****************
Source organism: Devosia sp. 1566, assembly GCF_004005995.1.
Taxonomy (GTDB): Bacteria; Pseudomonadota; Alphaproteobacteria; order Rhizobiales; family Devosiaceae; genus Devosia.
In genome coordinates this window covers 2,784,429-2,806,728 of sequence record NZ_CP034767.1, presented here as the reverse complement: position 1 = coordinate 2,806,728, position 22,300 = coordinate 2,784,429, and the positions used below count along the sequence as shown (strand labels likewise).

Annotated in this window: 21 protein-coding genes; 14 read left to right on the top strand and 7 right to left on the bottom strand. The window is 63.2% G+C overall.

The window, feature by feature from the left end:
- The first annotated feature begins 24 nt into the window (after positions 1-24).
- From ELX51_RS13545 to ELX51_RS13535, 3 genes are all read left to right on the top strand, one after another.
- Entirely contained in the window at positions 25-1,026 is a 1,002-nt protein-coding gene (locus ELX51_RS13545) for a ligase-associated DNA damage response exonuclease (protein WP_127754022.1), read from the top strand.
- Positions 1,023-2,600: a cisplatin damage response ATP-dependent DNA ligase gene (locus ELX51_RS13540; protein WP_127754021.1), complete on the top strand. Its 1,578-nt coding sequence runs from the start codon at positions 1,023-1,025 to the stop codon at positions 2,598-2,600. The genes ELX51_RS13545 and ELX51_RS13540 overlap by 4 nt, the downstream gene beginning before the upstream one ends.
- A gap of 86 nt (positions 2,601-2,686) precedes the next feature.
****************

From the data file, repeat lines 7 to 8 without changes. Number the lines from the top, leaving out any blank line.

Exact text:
- From ELX51_RS13545 to ELX51_RS13535, 3 genes are all read left to right on the top strand, one after another.
- Entirely contained in the window at positions 25-1,026 is a 1,002-nt protein-coding gene (locus ELX51_RS13545) for a ligase-associated DNA damage response exonuclease (protein WP_127754022.1), read from the top strand.